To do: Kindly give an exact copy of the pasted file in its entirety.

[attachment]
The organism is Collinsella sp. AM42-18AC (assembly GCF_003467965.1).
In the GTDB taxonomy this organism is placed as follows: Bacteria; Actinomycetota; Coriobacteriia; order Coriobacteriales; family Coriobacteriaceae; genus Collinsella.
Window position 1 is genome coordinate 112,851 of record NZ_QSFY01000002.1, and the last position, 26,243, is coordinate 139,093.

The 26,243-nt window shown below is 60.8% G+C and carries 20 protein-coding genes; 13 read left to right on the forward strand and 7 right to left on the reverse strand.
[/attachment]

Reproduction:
The organism is Collinsella sp. AM42-18AC (assembly GCF_003467965.1).
In the GTDB taxonomy this organism is placed as follows: Bacteria; Actinomycetota; Coriobacteriia; order Coriobacteriales; family Coriobacteriaceae; genus Collinsella.
Window position 1 is genome coordinate 112,851 of record NZ_QSFY01000002.1, and the last position, 26,243, is coordinate 139,093.

The 26,243-nt window shown below is 60.8% G+C and carries 20 protein-coding genes; 13 read left to right on the forward strand and 7 right to left on the reverse strand.